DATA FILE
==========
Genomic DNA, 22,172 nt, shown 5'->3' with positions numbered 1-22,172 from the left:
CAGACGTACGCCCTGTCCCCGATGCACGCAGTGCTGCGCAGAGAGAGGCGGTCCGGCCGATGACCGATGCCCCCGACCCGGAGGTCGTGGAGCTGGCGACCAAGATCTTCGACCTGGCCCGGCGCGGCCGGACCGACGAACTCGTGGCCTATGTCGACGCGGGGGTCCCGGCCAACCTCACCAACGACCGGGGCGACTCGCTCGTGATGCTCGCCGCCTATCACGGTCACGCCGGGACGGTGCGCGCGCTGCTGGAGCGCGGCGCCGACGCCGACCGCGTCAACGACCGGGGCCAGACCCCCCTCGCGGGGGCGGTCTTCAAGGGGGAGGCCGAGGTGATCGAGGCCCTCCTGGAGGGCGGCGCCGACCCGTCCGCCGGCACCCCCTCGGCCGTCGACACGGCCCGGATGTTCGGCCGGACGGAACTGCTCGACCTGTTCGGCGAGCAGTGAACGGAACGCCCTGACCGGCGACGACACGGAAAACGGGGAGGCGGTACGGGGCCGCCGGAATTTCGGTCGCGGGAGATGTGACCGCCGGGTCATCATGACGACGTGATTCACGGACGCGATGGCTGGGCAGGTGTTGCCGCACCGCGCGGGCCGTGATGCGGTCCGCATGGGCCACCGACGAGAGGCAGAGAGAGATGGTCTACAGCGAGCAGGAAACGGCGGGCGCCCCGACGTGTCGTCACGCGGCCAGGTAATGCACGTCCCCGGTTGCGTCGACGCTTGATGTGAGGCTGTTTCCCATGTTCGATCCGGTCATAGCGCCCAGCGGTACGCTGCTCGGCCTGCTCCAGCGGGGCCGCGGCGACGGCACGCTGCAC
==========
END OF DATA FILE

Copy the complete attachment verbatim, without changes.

Genomic DNA, 22,172 nt, shown 5'->3' with positions numbered 1-22,172 from the left:
CAGACGTACGCCCTGTCCCCGATGCACGCAGTGCTGCGCAGAGAGAGGCGGTCCGGCCGATGACCGATGCCCCCGACCCGGAGGTCGTGGAGCTGGCGACCAAGATCTTCGACCTGGCCCGGCGCGGCCGGACCGACGAACTCGTGGCCTATGTCGACGCGGGGGTCCCGGCCAACCTCACCAACGACCGGGGCGACTCGCTCGTGATGCTCGCCGCCTATCACGGTCACGCCGGGACGGTGCGCGCGCTGCTGGAGCGCGGCGCCGACGCCGACCGCGTCAACGACCGGGGCCAGACCCCCCTCGCGGGGGCGGTCTTCAAGGGGGAGGCCGAGGTGATCGAGGCCCTCCTGGAGGGCGGCGCCGACCCGTCCGCCGGCACCCCCTCGGCCGTCGACACGGCCCGGATGTTCGGCCGGACGGAACTGCTCGACCTGTTCGGCGAGCAGTGAACGGAACGCCCTGACCGGCGACGACACGGAAAACGGGGAGGCGGTACGGGGCCGCCGGAATTTCGGTCGCGGGAGATGTGACCGCCGGGTCATCATGACGACGTGATTCACGGACGCGATGGCTGGGCAGGTGTTGCCGCACCGCGCGGGCCGTGATGCGGTCCGCATGGGCCACCGACGAGAGGCAGAGAGAGATGGTCTACAGCGAGCAGGAAACGGCGGGCGCCCCGACGTGTCGTCACGCGGCCAGGTAATGCACGTCCCCGGTTGCGTCGACGCTTGATGTGAGGCTGTTTCCCATGTTCGATCCGGTCATAGCGCCCAGCGGTACGCTGCTCGGCCTGCTCCAGCGGGGCCGCGGCGACGGCACGCTGCAC